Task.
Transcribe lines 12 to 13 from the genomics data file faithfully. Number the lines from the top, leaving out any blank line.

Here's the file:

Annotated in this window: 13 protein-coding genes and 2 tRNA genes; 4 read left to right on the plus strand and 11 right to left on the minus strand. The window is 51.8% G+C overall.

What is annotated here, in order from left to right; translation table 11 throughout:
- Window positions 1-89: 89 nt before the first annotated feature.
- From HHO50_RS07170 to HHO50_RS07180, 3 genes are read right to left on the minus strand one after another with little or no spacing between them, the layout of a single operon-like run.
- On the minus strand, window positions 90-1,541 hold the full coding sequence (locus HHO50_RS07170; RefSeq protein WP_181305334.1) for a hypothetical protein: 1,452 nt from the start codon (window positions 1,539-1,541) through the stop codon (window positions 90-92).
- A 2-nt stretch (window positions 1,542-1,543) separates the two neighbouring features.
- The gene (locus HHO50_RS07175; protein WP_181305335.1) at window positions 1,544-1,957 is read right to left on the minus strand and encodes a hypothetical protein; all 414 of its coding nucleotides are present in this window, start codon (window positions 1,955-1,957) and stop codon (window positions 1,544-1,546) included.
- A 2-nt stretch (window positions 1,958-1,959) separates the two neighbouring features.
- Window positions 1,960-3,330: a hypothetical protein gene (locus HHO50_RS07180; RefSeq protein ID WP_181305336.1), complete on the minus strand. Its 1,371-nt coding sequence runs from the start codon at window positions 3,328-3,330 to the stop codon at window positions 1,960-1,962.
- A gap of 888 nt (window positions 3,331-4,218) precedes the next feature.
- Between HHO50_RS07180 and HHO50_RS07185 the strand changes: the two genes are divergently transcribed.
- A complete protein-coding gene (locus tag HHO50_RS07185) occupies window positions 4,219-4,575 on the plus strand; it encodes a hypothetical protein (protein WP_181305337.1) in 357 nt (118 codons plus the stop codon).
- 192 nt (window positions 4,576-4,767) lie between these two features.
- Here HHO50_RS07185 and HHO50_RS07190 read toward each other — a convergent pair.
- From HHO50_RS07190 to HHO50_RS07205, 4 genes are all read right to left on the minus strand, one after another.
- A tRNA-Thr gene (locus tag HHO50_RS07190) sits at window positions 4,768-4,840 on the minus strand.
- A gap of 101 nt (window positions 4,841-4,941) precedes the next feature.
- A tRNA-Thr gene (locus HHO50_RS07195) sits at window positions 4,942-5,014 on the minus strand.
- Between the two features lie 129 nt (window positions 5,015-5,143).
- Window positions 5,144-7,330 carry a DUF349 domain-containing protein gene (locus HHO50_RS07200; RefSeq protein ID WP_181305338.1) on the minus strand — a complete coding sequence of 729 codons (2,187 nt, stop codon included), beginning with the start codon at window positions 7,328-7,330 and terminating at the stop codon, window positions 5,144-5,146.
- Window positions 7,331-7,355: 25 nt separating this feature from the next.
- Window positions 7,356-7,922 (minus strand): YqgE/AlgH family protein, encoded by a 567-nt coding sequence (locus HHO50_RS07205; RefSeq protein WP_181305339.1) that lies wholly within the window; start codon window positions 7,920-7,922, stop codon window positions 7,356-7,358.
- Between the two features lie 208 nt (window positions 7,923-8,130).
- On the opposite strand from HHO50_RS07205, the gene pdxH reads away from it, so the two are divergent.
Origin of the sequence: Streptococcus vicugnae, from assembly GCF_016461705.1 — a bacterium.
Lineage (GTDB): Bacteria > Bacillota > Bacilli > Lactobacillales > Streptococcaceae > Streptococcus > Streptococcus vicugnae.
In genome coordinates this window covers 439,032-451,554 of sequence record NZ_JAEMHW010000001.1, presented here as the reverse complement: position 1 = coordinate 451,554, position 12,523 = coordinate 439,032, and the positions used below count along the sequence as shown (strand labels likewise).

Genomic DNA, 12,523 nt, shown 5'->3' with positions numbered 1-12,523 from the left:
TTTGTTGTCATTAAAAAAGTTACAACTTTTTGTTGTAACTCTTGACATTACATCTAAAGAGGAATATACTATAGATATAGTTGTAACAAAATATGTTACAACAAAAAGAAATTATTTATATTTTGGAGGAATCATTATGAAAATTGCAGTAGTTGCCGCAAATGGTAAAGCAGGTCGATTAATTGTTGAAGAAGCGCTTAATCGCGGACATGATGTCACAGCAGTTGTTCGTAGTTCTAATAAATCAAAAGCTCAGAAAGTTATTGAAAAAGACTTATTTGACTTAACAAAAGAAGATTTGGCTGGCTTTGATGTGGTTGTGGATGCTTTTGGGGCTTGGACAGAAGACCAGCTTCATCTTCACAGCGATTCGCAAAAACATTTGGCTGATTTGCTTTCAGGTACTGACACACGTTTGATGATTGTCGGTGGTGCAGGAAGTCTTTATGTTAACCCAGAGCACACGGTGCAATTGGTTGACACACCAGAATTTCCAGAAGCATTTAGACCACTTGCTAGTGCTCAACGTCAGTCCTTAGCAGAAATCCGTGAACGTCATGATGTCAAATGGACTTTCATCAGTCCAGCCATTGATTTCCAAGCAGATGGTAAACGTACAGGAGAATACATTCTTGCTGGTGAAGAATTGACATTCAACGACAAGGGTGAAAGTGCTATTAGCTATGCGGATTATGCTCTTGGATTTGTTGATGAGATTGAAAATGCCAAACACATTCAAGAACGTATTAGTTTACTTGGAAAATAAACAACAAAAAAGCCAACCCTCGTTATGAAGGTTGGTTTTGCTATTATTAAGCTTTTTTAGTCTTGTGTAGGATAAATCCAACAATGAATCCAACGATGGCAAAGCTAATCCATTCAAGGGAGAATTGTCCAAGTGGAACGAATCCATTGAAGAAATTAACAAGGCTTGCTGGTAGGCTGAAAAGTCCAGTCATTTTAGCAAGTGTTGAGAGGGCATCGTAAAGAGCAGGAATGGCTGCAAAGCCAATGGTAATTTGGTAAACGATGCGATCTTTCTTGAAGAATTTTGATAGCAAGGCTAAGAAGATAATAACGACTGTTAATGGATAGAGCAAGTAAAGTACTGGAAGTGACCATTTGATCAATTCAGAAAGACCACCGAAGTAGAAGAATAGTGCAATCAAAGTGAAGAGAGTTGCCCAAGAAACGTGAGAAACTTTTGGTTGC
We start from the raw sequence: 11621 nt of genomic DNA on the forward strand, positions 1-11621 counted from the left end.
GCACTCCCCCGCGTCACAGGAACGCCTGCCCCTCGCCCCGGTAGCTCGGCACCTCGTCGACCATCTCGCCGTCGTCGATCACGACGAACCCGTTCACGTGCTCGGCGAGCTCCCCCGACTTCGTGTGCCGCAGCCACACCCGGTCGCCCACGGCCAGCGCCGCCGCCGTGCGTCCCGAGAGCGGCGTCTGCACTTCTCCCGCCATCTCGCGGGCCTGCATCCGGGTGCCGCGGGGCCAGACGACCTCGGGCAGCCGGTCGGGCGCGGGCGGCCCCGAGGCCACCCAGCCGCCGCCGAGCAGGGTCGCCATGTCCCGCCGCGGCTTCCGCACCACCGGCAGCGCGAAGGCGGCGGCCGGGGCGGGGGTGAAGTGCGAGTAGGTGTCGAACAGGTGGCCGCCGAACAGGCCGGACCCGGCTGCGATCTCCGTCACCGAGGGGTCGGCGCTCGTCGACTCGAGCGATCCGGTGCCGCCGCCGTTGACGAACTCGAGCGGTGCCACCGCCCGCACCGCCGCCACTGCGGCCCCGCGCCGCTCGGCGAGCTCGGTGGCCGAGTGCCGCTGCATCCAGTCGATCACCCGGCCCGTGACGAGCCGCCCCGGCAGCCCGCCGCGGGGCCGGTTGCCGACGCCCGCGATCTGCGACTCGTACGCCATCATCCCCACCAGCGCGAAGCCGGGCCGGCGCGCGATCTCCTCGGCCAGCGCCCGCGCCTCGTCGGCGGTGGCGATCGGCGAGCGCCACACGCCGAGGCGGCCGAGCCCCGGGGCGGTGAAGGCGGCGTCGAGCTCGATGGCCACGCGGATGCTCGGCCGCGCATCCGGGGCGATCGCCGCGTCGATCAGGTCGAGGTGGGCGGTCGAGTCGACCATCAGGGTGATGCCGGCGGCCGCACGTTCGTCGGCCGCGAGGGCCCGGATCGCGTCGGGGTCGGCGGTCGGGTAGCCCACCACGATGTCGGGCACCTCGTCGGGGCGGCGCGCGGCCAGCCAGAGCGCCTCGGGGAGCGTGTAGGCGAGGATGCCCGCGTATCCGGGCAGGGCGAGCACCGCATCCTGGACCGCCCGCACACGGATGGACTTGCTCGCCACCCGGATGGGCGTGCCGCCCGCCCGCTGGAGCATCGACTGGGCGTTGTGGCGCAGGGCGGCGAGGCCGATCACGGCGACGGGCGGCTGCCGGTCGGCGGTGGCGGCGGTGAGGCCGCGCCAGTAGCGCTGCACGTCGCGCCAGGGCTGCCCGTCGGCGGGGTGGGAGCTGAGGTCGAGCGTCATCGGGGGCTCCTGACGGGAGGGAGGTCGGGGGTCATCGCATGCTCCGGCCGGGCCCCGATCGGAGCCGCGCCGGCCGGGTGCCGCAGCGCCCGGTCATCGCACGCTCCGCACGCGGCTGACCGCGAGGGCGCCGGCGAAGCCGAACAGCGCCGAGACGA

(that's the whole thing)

- A complete protein-coding gene (locus tag HHO50_RS07185) occupies window positions 4,219-4,575 on the plus strand; it encodes a hypothetical protein (protein WP_181305337.1) in 357 nt (118 codons plus the stop codon).
- 192 nt (window positions 4,576-4,767) lie between these two features.